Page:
The Backup

Lots of people who use a tampon or a cup also wear a disposable pad, because they worry about leaks. Most of the time this pad is not going to be needed but, if it is, it can absorb as much as a tampon

The Active One

A lot of us also have to worry about leaking urine, whether that’s due to the sports we play or a result of having a baby. Either way, it can stop you being as active as you’d like to be. Many of us wear period pads to absorb this urine, but find them uncomfortable and itchy. This pad is specially designed to let you get active with confidence and in comfort.

The Sleepy One

We all know that horrible feeling of blood on your underwear, PJs and bedsheets. Our nighttime pad is super long and soft, so you won’t even know it’s there, while it makes sure everything stays where it should.

Go to our shop now to get the right pad for you!

The best reusable pad in the UK?

We love our pads, but you don’t just have to take our word for how great they are. Read reviews from our customers – including some who were pretty unsure about the idea of going reusable before they tried ours!

Amy: “Lilypads pads were super comfy and were really well designed to fit the body and aren’t bulky at all.
The main bonus for me was finding an alternative to the usual heavily scented disposable pads. It was always a worry while using disposable pads that I didn’t actually know what chemicals were in them. It was hugely liberating to not have that worry with the reusable pads!”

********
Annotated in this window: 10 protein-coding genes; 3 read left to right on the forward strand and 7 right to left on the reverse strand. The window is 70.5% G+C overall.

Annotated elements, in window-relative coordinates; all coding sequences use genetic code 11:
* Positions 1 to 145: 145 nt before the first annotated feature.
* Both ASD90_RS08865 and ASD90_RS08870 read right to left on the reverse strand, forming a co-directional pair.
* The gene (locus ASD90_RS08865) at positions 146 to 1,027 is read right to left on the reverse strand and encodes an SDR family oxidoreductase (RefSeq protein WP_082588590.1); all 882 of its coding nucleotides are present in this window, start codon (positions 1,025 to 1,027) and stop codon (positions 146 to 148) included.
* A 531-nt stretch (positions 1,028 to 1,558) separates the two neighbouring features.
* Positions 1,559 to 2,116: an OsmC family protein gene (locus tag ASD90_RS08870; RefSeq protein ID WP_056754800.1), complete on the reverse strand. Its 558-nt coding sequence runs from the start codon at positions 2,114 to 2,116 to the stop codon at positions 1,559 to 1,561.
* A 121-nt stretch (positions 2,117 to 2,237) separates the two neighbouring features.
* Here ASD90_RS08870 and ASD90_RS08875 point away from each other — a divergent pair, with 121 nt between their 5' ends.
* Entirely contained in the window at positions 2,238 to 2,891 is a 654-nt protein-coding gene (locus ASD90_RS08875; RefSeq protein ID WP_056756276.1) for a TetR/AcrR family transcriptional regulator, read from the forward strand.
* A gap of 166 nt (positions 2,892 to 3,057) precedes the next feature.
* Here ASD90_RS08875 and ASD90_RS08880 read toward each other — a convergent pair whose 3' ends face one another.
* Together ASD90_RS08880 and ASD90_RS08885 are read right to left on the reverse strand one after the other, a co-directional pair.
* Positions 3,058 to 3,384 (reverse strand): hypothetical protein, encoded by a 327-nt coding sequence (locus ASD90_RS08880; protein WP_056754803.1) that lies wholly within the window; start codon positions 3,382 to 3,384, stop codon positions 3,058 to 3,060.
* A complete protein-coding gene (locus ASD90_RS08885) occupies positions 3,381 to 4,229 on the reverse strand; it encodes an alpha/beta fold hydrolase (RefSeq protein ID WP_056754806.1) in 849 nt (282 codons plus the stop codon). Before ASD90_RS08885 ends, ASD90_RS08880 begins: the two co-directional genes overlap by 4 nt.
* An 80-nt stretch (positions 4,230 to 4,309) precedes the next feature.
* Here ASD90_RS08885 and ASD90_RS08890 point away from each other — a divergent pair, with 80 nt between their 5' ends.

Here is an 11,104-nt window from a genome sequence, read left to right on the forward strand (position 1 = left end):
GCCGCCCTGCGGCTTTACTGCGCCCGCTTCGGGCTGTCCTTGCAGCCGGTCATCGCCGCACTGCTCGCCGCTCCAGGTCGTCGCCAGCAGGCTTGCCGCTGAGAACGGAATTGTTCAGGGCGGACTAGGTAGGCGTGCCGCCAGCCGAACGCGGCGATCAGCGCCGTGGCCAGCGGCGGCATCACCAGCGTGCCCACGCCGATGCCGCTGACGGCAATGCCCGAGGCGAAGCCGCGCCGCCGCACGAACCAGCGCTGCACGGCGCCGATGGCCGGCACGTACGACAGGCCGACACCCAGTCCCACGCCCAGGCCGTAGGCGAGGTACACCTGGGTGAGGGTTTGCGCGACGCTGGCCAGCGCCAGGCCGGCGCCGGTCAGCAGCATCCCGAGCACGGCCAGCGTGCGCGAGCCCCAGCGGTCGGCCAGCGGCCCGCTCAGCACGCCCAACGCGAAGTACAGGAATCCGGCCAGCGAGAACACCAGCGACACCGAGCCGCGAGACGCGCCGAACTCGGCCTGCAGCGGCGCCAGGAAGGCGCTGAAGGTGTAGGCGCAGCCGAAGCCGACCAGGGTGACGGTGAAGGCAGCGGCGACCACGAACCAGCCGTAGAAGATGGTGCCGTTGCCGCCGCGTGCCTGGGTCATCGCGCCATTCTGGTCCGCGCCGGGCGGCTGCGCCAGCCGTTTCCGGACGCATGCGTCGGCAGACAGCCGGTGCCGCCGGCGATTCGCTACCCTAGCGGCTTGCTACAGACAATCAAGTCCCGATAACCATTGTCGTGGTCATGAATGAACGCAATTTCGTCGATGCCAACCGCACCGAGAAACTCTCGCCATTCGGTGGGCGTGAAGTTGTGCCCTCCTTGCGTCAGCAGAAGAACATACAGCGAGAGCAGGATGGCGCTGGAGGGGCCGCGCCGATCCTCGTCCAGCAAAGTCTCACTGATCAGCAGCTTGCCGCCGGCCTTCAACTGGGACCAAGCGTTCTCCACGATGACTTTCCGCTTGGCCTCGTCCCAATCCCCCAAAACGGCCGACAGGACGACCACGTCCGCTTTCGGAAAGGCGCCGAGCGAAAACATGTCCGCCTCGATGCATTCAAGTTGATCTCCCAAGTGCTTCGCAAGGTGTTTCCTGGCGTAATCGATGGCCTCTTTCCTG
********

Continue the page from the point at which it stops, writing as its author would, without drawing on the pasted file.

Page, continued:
Shirin: “Honestly, it really isn’t an exaggeration to say these pads are life-changing. the reality is that disposable sanitary products just don’t give you that quality, comfort and security. I’m a menstrual cup user, but like a lot of people, I’m in constant fear of leaks, especially as I work in an all-male office. Using the lilypads reusable panty liners as back up means I’m covered in terms of leaks, and I’m comfortable. Gone are the days of feeling like I’m sitting in a soggy plastic landfill!”

Why I’m now a convert to reusable pads

Why I’m now a convert to reusable pads

For as long as I can remember my periods have been heavy and painful. Its not something I dwell on but I always viewed periods as something to endure or ‘get through’ even. Not exactly what you want considering the average woman will spend 10 years on her period in her lifetime(yes 10 YEARS). I viewed my period products in much the same way – I got by and I endured the annoying side effects that came with using disposable  and heavily scented pads. These being the itching , the irritation and the chaffing to name just a few. Until one day I decided I had enough! I had to make a change. Periods have rightly so been a hot topic of conversation in the media of late and through this I realised I did have other options,options that would not only benefit me but the environment to. Through researching these alternative and more sustainable  options I discovered reusable pads, cups and period pants. The one that appealed the most to me was the reusable pads after all they were still pads but I was intrigued to see how they might feel different and what effect this might have on me and my periods.